Running down the winners and losers of Week 2 of the 2017 college football season …
[Check back for updates from Saturday night’s big games]
* Lamar Jackson: The Louisville quarterback and defending Heisman Trophy winner had one of his patented absurd performances, throwing for 393 yards and three touchdowns while rushing for 132 yards and three more scores in a 47-35 victory at North Carolina. This comes a week after Jackson carried the Cardinals (2-0, 1-0 ACC) to a tighter-than-expected defeat of Purdue.
It also came a few days after North Carolina linebacker Andre Smith insisted to reporters that Jackson wouldn’t be an issue. “He’s not going to beat us,” Smith said. “We’re just going to stop anything that he tries to do.” Well, the Tar Heels (0-2, 0-1) held him to fewer than 530 total yards, so maybe that’s a minor victory.
This showing cements two of last weekend’s takeaways. One, Louisville might only go as far as Jackson can take it, but he can do a lot. Two, North Carolina’s defense has regressed from middling to dreadful after the departure of coordinator Gene Chizik.
* Army and Navy: It wasn’t expected for either of these service academies to get to 2-0, but they have arrived there nonetheless. Army is off to back-to-back 2-0 starts for the first time since 1979-80 after scoring a pair of fourth-quarter touchdowns in a 21-17 defeat of Buffalo.
Meanwhile, Navy fended off Tulane, 23-21, in its conference opener. The Midshipmen had the option of letting Tulane take over inside its 5-yard line with about two minutes to play or accept a penalty and face a fourth and one. For Navy, this is never much of a choice. Sure enough, the Mids kept the ball, got a first down and ran off the rest of the clock to finish off the triumph.
* Penn State: Smacked Pittsburgh, 33-14, in a Keystone State rivalry game, in the process delivering payback for one of the Nittany Lions’ three losses from a season ago.
The encouraging sign here for James Franklin’s program is that Penn State should have created problems for a Panthers team without its best defensive player (safety Jordan Whitehead) and dealing with unremarkable quarterback play. It did what it was supposed to do, and that bodes well for when the Nittany Lions deal with the likes of Indiana, Maryland and Michigan State this season.
* Texas Christian: The Horned Frogs took a lot longer than they needed to finally put away Arkansas, but they came away with a 28-7 win in Fayetteville with the help of two late touchdowns (one just after a Razorback turnover).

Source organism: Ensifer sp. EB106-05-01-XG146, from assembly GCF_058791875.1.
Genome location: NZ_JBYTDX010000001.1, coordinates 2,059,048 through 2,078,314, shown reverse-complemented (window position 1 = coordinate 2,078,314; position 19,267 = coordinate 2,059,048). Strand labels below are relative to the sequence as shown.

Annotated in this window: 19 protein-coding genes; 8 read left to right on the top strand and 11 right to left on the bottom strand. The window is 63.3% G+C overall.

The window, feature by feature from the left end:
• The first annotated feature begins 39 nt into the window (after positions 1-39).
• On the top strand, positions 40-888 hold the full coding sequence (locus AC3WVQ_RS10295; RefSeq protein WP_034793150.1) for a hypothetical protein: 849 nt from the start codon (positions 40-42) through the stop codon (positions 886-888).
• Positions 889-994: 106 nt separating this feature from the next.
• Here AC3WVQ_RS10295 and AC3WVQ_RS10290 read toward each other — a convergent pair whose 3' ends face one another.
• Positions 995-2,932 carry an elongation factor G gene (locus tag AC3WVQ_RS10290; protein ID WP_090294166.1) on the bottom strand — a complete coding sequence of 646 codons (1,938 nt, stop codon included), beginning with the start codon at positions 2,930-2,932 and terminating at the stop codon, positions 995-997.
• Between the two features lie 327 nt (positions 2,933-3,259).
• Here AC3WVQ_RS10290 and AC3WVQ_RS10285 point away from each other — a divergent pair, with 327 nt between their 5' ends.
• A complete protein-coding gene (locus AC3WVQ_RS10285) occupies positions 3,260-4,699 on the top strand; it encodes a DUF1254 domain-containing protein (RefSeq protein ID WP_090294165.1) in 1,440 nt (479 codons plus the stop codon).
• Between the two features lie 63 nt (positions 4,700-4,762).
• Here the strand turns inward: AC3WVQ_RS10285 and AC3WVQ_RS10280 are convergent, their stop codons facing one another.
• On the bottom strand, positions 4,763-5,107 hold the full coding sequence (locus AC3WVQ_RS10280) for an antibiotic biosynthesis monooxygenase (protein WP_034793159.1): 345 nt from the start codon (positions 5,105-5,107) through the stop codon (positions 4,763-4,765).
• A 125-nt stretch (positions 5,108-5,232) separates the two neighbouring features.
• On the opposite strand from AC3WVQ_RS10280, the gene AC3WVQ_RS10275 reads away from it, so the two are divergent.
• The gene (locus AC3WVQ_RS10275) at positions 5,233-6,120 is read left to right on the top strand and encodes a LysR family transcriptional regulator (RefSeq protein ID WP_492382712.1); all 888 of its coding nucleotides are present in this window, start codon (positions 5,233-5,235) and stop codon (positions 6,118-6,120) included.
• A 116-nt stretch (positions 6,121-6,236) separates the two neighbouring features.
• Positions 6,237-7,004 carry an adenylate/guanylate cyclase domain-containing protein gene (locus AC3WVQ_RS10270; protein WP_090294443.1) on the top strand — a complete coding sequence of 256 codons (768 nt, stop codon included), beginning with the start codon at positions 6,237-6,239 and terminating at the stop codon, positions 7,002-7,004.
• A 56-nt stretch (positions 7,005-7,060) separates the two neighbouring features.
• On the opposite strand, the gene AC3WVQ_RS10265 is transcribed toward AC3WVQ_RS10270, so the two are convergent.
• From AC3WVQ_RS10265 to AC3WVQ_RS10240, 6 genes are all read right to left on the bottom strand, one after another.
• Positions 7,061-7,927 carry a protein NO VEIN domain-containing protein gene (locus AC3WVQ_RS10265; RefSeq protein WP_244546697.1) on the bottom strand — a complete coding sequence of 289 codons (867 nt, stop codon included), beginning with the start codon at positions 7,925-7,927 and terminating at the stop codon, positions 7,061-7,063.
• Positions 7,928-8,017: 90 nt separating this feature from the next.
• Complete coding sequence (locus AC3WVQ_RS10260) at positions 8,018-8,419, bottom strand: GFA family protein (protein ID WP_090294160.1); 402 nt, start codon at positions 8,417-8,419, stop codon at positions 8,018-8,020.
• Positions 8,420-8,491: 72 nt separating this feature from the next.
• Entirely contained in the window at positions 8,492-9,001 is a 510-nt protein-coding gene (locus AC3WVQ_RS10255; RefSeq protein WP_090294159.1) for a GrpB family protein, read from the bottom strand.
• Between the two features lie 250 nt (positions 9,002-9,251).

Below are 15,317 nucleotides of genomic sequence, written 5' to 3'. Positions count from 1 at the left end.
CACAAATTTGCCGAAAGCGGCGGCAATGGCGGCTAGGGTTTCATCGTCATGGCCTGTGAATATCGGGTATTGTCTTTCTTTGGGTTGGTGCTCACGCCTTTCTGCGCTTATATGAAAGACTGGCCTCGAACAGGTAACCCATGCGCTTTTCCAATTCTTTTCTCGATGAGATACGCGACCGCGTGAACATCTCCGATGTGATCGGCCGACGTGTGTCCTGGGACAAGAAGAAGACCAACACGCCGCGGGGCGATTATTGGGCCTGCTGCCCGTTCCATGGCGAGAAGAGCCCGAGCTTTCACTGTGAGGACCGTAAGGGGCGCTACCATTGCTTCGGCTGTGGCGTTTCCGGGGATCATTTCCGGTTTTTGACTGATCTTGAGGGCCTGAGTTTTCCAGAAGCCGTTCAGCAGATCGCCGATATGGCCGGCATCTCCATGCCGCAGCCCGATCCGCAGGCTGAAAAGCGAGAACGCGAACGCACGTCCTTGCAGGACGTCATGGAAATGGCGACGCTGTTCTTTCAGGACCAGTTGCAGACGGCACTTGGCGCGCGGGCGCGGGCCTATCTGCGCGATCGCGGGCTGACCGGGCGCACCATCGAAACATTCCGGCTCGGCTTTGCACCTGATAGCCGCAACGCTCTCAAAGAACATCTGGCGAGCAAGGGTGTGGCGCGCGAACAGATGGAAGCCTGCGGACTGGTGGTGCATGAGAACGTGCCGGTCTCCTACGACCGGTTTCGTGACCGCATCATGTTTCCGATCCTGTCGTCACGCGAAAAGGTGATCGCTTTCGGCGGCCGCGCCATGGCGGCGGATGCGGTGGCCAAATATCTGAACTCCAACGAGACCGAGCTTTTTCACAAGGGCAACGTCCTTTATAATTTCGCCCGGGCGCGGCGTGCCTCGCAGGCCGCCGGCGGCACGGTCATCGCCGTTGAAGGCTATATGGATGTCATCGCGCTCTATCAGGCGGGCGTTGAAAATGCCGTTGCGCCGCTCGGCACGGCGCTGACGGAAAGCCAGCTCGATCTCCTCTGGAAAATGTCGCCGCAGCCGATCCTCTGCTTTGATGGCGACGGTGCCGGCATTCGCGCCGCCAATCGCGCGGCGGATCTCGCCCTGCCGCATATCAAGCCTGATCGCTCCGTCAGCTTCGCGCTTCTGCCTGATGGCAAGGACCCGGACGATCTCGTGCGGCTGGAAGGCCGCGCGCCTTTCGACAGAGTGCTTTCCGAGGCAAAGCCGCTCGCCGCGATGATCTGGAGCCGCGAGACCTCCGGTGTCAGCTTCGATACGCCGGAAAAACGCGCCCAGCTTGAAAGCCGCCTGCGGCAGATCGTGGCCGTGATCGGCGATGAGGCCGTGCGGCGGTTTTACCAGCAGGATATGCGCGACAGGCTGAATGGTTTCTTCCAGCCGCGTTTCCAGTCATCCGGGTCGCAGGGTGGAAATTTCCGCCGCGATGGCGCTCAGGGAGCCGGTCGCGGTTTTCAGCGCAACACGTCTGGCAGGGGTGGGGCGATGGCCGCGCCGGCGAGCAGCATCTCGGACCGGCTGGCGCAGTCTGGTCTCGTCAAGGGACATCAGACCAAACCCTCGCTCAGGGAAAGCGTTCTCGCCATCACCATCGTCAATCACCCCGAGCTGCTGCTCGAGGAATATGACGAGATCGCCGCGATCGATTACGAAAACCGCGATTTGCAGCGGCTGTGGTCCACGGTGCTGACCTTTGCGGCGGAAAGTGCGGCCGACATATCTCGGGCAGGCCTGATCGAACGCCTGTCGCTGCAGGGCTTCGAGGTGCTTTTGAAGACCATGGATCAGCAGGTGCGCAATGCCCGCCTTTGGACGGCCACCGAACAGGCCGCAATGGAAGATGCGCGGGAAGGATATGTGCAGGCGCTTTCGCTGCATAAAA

TCU (2-0) should beat Southern Methodist to close out nonconference play next week. The opening stretch of the Big 12 schedule isn’t easy (at Oklahoma State, vs. West Virginia, at Kansas State), but it appears the Horned Frogs have bounced back a bit on defense after allowing only seven points in their first two games.
* East Carolina: Some coaching changes are puzzling, a feeling with a tendency to fade if the new coach fares as well or better than his predecessor. When things get worse — a lot worse — in a hurry, it’s easy to keep pointing to an odd decision.
Such is the case with the Pirates. Ruffin McNeill was a commendable 42-34 in six seasons. He is an East Carolina alum. But after posting a 5-7 mark that featured four one-possession losses in 2015, McNeill was ousted.
The Pirates went 3-9 in Scottie Montgomery’s first season, then opened this year with a 34-14 loss to FCS-level James Madison (as an underdog). Saturday, East Carolina lost, 56-20, at West Virginia after trailing 49-3 at the break and doesn’t look like a good bet to even match last year’s win total.
* Former Big East schools in the Northeast: So who had the cruddier day among the schools who were once described as “Eastern independents”?
Was it Boston College, which had four turnovers in a 34-10 loss at home to Wake Forest? Or Rutgers, which stumbled, 16-13 at home, against Eastern Michigan, which was 0-38 against the Big Ten before snagging a victory in Piscataway, N.J.?
Tempting though it might be to choose either, the “honor” goes to Syracuse, which fell, 30-23 at home, against Middle Tennessee (whose defensive coordinator, Scott Shafer, surely savored his return to the Carrier Dome less than two years after getting fired as the Orange’s head coach). Syracuse football remains rooted in national irrelevance, and a brutal remaining schedule all but ensures that won’t change in 2017.
* Georgia Southern: Ended up on the wrong end of an FCS-over-FBS result, falling 22-12 to New Hampshire in a game moved to Birmingham, Ala., to avoid Hurricane Irma.
This outcome really wasn’t astonishing, but it’s still not a good result for the Eagles. Georgia Southern is the sort of program where the athletic director feels compelled to give a struggling first-year coach a vote of confidence. An 0-2 start with a setback against a lower-division school is not an ideal follow-up for Coach Tyson Summers.
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